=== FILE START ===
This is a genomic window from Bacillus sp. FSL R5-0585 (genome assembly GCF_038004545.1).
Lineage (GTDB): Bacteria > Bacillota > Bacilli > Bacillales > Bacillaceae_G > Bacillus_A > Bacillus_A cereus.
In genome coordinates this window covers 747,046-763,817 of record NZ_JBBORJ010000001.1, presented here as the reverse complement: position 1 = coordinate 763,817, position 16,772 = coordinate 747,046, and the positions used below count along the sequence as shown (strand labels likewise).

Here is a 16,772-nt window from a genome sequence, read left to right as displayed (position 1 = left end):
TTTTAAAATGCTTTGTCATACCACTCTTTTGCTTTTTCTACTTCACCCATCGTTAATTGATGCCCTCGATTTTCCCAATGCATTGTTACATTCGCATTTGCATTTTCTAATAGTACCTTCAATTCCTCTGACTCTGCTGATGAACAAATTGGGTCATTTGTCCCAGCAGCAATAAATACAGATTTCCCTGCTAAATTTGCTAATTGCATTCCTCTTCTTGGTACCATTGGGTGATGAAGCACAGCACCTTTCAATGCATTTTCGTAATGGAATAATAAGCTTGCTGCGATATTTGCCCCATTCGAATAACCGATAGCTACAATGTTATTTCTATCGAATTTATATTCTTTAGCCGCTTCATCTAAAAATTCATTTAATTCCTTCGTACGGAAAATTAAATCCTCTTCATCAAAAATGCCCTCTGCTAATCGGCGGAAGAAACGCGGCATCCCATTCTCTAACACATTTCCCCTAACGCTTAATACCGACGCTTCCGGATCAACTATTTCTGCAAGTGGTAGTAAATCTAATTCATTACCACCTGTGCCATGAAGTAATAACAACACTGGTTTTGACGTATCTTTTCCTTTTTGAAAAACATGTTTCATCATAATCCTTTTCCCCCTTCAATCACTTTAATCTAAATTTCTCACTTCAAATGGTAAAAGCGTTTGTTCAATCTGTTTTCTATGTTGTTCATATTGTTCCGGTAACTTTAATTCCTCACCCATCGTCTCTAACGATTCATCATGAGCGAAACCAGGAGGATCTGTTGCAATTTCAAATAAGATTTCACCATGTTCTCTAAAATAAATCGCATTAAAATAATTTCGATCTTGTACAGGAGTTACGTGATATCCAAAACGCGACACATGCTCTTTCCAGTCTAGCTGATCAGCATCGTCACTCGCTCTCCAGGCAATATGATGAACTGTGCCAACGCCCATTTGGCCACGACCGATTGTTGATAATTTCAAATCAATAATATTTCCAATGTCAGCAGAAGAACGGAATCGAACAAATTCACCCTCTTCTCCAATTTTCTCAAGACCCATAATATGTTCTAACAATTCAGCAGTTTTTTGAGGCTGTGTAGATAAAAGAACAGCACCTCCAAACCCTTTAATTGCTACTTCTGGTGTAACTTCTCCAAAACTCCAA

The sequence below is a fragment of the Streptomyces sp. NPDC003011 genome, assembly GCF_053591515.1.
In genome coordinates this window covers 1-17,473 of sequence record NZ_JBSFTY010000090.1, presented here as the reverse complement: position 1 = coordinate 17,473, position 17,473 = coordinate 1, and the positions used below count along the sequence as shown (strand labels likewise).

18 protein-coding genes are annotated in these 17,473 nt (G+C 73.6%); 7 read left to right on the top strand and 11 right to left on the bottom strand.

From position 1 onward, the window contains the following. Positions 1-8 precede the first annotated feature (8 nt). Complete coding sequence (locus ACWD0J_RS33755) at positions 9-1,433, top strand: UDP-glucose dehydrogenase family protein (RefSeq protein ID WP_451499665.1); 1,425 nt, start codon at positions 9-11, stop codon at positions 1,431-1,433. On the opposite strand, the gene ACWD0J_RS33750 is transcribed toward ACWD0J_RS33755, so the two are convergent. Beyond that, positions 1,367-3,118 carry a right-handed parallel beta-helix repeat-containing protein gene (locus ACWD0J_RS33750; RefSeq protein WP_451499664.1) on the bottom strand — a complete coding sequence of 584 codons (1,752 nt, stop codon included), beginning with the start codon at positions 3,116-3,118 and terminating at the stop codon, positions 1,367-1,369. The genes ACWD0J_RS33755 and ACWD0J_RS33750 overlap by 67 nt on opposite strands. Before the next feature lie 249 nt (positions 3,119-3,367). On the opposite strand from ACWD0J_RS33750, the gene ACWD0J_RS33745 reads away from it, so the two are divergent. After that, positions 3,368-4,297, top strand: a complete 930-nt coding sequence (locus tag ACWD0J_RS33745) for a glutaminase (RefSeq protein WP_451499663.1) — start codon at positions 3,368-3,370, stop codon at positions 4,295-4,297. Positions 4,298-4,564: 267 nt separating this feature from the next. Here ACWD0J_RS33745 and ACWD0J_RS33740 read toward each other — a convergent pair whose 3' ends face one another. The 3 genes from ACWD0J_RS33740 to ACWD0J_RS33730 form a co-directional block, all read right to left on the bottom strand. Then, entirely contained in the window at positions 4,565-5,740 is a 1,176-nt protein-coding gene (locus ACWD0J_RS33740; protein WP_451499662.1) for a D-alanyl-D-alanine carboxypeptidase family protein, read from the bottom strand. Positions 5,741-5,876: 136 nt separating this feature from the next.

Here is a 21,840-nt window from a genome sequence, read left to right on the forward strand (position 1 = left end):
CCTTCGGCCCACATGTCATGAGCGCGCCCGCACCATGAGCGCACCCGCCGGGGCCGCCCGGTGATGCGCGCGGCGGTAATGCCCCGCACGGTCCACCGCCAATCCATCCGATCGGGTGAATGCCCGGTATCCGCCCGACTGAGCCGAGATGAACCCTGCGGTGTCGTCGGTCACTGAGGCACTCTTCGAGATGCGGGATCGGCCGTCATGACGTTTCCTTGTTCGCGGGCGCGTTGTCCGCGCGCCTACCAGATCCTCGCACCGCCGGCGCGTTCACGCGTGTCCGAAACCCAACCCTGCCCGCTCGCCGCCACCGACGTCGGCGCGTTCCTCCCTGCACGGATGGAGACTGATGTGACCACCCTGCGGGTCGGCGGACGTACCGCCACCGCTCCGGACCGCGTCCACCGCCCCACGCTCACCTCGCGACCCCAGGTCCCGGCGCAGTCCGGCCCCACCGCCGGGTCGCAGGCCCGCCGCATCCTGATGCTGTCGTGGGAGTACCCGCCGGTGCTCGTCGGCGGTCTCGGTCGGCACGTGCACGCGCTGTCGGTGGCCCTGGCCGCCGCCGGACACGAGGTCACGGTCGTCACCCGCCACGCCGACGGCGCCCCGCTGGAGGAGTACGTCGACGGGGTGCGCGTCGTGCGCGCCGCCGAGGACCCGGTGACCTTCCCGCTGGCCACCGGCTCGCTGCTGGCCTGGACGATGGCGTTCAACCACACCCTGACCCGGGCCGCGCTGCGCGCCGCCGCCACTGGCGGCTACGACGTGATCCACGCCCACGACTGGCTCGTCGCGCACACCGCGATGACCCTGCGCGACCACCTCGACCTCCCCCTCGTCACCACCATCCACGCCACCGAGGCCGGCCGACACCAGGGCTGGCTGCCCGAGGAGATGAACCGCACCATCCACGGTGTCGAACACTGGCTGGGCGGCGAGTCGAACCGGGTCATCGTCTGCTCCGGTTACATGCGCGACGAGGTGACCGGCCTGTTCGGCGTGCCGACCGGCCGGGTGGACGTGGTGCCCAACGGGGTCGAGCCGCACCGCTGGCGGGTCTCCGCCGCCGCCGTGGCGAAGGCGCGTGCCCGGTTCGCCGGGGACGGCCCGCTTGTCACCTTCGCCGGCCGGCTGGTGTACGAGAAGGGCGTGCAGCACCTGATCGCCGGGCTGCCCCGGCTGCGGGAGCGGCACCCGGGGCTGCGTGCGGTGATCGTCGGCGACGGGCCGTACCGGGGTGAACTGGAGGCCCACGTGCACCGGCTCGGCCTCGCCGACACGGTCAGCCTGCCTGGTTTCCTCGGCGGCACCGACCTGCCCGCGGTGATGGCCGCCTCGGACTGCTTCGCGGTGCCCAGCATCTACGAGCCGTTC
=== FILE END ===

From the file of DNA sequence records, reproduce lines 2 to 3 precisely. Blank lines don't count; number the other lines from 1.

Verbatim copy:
Lineage (GTDB): Bacteria > Bacillota > Bacilli > Bacillales > Bacillaceae_G > Bacillus_A > Bacillus_A cereus.
In genome coordinates this window covers 747,046-763,817 of record NZ_JBBORJ010000001.1, presented here as the reverse complement: position 1 = coordinate 763,817, position 16,772 = coordinate 747,046, and the positions used below count along the sequence as shown (strand labels likewise).